Tobacco imagery still common in films rated suitable for kids and young teens

Apr 28, 2010

Tobacco imagery is still relatively common in films rated suitable for kids and young teens, despite significant declines in the cinematic depiction of smoking over the past 20 years, indicates research published in Thorax today.

Based on their findings, active product placement may still be taking place, particularly in UK films, say the authors.

They analysed the occurrence of depictions of , including brand appearances and paraphernalia, for periods of at least five minutes (tobacco intervals) in the 15 most commercially successful films screened in the UK between 1989 and 2008.

Commercial success was defined as accounting for around 50% or more of each year's gross box office takings, while smoking paraphernalia included ashtrays, lighters, etc.

Between 1989 and 2008, the average occurrence of five minute tobacco intervals plummeted from 3.5 per hour to 0.6 for all films, a fall of 80%.

But imagery persisted in all age categories of films given a certificate by the British Board of Film Classification. This included those deemed suitable for children and young teens.

Two thirds of films classified for under 18s and over half (61%) classified for under 15s featured tobacco intervals. Between 2004 and 2008, of the films containing tobacco intervals, 92% were rated as suitable for those under 18.

Among the 15 most popular films, tobacco intervals occurred in seven out of 10 films, over half of which (56%) were classified as suitable for those under 15 and 92% for those under 18.

The film with the highest number of brand appearances was Pulp Fiction, which was classified for adults (18).

But brand appearances were nearly twice as likely to occur in films with UK involvement. UK producers were involved in one out of five films and were solely responsible for 3% between 1989 and 2008.

Twelve different brands appeared in Bridget Jones's Diary (certificate 15) - the highest for any film. In About a Boy (certificate 12), the main character smoked Silk Cut regularly throughout the film, yet in the book on which the film was based, the lead character smoked infrequently and no particular brand was mentioned.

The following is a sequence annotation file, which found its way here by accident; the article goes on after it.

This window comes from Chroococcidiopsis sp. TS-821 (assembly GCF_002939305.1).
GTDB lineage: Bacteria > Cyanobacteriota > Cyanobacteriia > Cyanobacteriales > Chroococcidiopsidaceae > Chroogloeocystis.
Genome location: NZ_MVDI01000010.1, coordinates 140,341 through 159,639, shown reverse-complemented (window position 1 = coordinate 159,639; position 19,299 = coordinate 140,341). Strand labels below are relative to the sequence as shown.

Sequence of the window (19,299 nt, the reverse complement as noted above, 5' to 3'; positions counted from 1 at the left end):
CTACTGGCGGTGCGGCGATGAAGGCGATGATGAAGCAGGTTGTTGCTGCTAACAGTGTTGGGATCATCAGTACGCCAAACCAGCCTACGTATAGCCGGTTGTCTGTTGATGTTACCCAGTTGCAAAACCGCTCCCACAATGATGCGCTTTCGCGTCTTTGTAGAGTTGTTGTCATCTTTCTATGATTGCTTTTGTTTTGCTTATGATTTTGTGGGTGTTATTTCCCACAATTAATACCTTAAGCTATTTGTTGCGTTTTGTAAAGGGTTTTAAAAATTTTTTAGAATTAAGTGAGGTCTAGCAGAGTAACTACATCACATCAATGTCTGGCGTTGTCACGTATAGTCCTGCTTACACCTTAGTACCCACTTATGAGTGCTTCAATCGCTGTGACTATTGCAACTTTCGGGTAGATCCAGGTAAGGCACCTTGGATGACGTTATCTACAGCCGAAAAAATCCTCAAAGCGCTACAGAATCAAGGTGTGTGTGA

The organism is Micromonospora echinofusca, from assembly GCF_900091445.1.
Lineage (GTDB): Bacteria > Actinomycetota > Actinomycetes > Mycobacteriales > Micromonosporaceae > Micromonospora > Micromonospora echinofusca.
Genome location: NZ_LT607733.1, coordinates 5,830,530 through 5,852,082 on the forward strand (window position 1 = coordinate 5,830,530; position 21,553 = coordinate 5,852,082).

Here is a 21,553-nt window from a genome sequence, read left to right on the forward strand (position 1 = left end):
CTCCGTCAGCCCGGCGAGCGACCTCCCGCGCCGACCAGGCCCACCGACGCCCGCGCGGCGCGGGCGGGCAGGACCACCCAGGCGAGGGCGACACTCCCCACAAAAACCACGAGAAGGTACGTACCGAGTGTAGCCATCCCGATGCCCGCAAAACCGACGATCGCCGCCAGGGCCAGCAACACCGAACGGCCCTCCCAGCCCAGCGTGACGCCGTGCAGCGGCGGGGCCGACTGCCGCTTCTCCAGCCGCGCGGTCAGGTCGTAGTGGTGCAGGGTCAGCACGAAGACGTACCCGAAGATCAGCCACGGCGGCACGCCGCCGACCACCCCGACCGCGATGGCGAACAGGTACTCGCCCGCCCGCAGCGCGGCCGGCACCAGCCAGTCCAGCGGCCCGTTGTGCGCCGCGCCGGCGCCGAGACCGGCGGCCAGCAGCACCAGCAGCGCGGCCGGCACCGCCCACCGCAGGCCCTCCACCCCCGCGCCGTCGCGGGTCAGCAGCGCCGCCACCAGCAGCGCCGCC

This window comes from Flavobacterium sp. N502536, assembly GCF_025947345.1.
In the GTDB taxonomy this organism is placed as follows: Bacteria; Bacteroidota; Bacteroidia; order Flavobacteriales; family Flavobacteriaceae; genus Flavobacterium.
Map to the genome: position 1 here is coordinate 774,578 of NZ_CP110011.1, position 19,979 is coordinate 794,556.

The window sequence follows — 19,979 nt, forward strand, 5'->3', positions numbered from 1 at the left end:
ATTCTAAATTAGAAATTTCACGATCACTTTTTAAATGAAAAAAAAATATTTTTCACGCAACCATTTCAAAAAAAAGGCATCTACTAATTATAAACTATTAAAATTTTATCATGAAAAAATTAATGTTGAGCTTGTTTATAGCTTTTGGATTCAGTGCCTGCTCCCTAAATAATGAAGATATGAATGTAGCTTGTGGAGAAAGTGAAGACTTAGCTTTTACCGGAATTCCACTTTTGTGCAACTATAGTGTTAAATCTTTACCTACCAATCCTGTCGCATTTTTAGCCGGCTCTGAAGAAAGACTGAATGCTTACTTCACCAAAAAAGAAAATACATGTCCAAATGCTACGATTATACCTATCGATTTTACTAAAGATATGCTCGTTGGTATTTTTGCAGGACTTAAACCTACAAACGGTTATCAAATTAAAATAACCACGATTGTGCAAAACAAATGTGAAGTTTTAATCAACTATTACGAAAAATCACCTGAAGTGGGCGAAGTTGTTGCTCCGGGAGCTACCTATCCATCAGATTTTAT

Marlboro and Silk Cut were the two brands most likely to be featured. While Marlboro has more than 42% of market share in the US, Silk Cut has just 5% of UK market share, prompting the authors to suggest that its appearance was "disproportionate."

"The specific repeated occurrence of some brands of cigarette in some films raises the possibility that product placement by tobacco companies is still occurring," they suggest.

Smoking in films is a potent driver of youth and adult smoking, say the authors, who suggest that film certification should take smoking into account for films targeted to young people.

"...it is apparent that children and young people watching films in the UK are still exposed to frequent and at times specifically branded imagery, particularly in films originating from the UK," they conclude.

Explore further: Beetroot beneficial for athletes and heart failure patients, research finds

add to favorites email to friend print save as pdf

Related Stories

Researches link tobacco industry's marketing to youth smoking

Aug 21, 2008

The National Cancer Institute (NCI) released a report, co-edited by University of Minnesota professor Barbara Loken, that reaches the government's strongest conclusion to date that tobacco marketing and depictions of smoking ...

Recommended for you

Poland bans junk food in schools

50 minutes ago

Poland on Thursday banned junk food in schools from January next year to trim rising rates of childhood obesity.

User comments : 2

Adjust slider to filter visible comments by rank

Display comments: newest first

bbd
not rated yet Apr 28, 2010
Shame on the actors, writers, directors, producers, etc who accept payment of cancer dollars from the tobacco industry in turn for glamorizing tobacco in film.
akotlar
not rated yet Apr 29, 2010
PhysOrg, you mean, "targeted to" not "suitable for". The meaning of the heading is logically contradictory unless your article builds on the premise that tobacco should make a resurgence in the